Esher Award

This award commemorates the late Viscount Esher GBE, Hon FRIBA, who was Chairman of the SPAB from 1932-1960. It is not presented every year but is given when merited to an individual (or individuals) who has (or have), on purely altruistic grounds, substantially furthered the cause of conservation and contributed significantly to the work of the Society.

In 2017, Stafford Holmes received the Esher Award. Stafford has given decades of support to the SPAB and the world of building conservation as an architect specialising in the study and application of building limes, and traditional building materials. Stafford has leant his expertise as a host to the Scholars and Fellows programmes, as a member of the SPAB technical panel, with the Building Limes Forum and Rodney Melville & Partners. He has spent countless hours building kilns, slaking lime and educating others through seminal books and research. His tireless work in Pakistan and elsewhere has brought sustainable solutions to local problems all over the world.  

 

Other recent recipients

2015
Cumbria-based architect Elaine Blackett-Ord and engineer Charles Blackett-Ord, who have done so much to promote conservation in the north west and to support the SPAB’s work, including though Charles’ Chairmanship of the Society’s Technical Panel and though hosting the SPAB’s Scholars and Fellows on their country-wide conservation travels.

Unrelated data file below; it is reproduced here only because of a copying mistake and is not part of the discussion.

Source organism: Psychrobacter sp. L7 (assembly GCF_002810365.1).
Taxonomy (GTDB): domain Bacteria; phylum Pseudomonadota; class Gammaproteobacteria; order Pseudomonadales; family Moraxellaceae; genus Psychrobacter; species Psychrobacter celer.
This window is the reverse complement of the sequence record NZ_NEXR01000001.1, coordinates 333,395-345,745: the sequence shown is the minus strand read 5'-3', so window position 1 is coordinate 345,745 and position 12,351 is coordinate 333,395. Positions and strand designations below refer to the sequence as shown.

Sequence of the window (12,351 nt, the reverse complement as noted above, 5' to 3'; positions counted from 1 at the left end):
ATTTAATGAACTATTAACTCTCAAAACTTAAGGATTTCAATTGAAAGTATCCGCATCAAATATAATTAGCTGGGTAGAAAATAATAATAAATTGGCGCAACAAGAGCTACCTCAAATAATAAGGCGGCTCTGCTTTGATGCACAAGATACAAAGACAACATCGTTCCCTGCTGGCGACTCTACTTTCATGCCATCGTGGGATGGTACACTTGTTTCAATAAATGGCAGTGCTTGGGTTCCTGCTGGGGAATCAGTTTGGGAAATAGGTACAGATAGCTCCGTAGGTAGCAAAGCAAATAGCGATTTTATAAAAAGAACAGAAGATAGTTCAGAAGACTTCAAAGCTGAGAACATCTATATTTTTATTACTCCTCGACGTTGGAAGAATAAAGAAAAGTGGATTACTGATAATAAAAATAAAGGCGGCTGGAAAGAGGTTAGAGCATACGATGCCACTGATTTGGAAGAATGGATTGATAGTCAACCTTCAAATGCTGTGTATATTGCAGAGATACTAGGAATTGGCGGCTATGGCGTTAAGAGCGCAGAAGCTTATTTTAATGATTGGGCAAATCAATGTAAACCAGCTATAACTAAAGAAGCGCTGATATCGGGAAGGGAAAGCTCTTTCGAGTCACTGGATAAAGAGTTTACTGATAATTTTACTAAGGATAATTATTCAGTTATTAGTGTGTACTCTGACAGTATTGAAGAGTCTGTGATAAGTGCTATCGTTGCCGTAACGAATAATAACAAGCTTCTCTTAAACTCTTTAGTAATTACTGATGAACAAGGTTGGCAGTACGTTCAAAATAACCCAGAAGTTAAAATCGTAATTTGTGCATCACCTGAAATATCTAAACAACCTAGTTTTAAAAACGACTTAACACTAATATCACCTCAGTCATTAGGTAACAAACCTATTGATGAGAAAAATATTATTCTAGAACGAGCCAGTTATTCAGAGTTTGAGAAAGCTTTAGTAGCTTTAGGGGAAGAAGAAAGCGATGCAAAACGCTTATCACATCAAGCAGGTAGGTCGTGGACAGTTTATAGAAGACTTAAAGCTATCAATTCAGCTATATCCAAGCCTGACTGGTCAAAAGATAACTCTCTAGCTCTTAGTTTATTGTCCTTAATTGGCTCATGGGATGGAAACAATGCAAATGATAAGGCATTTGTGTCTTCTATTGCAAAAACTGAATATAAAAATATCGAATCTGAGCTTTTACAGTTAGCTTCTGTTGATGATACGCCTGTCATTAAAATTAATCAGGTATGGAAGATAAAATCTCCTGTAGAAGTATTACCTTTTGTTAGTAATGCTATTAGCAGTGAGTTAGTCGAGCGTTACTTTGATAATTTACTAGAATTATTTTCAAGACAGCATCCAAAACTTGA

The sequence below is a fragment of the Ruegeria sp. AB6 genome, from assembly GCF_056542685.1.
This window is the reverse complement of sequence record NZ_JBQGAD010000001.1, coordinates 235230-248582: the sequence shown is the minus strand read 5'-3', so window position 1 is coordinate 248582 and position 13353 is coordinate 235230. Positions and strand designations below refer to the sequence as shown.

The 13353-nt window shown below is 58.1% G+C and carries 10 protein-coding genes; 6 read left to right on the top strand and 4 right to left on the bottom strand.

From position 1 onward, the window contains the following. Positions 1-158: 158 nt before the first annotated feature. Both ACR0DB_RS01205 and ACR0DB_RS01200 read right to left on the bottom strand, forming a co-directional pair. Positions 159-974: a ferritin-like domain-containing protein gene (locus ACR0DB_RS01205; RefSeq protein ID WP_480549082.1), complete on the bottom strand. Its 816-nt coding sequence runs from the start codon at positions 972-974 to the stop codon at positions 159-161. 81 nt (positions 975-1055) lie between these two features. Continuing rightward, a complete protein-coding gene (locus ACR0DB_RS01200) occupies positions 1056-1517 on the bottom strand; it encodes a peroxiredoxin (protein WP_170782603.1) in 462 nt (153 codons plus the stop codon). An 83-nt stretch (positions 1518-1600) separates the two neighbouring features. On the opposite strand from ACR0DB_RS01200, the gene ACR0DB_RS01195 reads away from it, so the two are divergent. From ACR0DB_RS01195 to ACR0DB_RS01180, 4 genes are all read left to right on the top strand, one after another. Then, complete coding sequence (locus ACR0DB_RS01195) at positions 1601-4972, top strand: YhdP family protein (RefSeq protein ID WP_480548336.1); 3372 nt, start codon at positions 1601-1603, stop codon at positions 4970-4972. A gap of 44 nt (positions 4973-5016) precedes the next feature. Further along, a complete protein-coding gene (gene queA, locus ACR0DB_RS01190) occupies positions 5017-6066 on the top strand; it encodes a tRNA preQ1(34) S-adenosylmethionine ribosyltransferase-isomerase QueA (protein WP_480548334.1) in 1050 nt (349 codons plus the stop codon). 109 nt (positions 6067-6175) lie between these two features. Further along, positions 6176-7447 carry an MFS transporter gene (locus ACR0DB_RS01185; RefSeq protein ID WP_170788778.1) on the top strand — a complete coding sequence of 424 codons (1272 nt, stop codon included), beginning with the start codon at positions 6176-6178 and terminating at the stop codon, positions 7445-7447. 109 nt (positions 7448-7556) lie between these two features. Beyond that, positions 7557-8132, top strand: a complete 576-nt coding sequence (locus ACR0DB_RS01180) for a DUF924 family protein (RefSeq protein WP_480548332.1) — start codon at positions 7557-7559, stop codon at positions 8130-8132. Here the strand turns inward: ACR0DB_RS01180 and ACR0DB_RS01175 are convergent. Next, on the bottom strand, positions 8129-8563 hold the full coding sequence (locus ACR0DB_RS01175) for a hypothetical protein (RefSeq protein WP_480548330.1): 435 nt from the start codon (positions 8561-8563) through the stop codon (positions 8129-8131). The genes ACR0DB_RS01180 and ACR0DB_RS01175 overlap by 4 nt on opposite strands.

2014
Architectural writer, broadcaster and historian Gillian Darley – a seasoned conservation campaigner with a keen interest in vernacular buildings, who played a key role in the SPAB’s ground-breaking Barns Campaign in the early 1980s. Gillian later went on to chair the Society and remains a Trustee and Guardian. She also became President of the Twentieth Century Society in 2014. Her most recent book, co-authored with David McKie, is Ian Nairn: Words in Place (2013) – a look at the life and legacy of one of Britain’s most pugnacious architectural observers.

2013
Architect Neil Birdsall, an associate of the SPAB Scholarship and a stalwart member of the Society’s Technical Panel. Through his own architectural practice, Neil has himself worked on over 300 churches over the last 40 years. He comments: “Buildings recall people and people recall buildings. I still go into churches with which I have been involved and am reminded of someone I’ve known or worked with over the years. It’s been my privilege to have this connection with some wonderful buildings, and with the folk who cared for them and worked on them. Many of these places are part of the fabric of the nation, reflecting our collective memory and they must remain part of the nation’s future too. And I know this will be the case – looked after by SPAB architects and craftspeople and repaired according to the principles of the SPAB.”